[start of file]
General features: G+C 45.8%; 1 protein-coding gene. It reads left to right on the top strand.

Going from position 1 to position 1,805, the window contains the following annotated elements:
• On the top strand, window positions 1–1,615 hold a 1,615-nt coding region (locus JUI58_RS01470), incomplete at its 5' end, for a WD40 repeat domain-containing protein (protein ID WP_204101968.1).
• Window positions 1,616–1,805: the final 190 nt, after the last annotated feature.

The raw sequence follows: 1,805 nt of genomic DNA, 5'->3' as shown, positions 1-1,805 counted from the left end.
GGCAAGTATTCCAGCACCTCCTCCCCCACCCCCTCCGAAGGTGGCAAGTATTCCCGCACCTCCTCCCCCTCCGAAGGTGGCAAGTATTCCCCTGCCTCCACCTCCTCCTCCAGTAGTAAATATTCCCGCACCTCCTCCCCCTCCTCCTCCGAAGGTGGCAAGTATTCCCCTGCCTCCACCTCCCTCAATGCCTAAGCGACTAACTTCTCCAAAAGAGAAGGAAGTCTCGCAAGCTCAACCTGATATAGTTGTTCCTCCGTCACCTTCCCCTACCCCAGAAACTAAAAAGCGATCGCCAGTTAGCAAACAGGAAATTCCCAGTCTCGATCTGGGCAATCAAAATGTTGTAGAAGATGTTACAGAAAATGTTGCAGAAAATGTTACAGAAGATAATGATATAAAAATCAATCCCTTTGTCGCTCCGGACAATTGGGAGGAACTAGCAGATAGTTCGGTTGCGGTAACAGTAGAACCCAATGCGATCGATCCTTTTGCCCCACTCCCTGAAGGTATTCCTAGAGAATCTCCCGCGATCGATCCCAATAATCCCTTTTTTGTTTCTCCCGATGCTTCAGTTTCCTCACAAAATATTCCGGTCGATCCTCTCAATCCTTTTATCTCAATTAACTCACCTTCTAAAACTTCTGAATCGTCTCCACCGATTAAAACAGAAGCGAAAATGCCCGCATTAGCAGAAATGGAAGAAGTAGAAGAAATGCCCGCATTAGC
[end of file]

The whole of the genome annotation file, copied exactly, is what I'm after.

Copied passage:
General features: G+C 45.8%; 1 protein-coding gene. It reads left to right on the top strand.

Going from position 1 to position 1,805, the window contains the following annotated elements:
• On the top strand, window positions 1–1,615 hold a 1,615-nt coding region (locus JUI58_RS01470), incomplete at its 5' end, for a WD40 repeat domain-containing protein (protein ID WP_204101968.1).
• Window positions 1,616–1,805: the final 190 nt, after the last annotated feature.

The raw sequence follows: 1,805 nt of genomic DNA, 5'->3' as shown, positions 1-1,805 counted from the left end.
GGCAAGTATTCCAGCACCTCCTCCCCCACCCCCTCCGAAGGTGGCAAGTATTCCCGCACCTCCTCCCCCTCCGAAGGTGGCAAGTATTCCCCTGCCTCCACCTCCTCCTCCAGTAGTAAATATTCCCGCACCTCCTCCCCCTCCTCCTCCGAAGGTGGCAAGTATTCCCCTGCCTCCACCTCCCTCAATGCCTAAGCGACTAACTTCTCCAAAAGAGAAGGAAGTCTCGCAAGCTCAACCTGATATAGTTGTTCCTCCGTCACCTTCCCCTACCCCAGAAACTAAAAAGCGATCGCCAGTTAGCAAACAGGAAATTCCCAGTCTCGATCTGGGCAATCAAAATGTTGTAGAAGATGTTACAGAAAATGTTGCAGAAAATGTTACAGAAGATAATGATATAAAAATCAATCCCTTTGTCGCTCCGGACAATTGGGAGGAACTAGCAGATAGTTCGGTTGCGGTAACAGTAGAACCCAATGCGATCGATCCTTTTGCCCCACTCCCTGAAGGTATTCCTAGAGAATCTCCCGCGATCGATCCCAATAATCCCTTTTTTGTTTCTCCCGATGCTTCAGTTTCCTCACAAAATATTCCGGTCGATCCTCTCAATCCTTTTATCTCAATTAACTCACCTTCTAAAACTTCTGAATCGTCTCCACCGATTAAAACAGAAGCGAAAATGCCCGCATTAGCAGAAATGGAAGAAGTAGAAGAAATGCCCGCATTAGC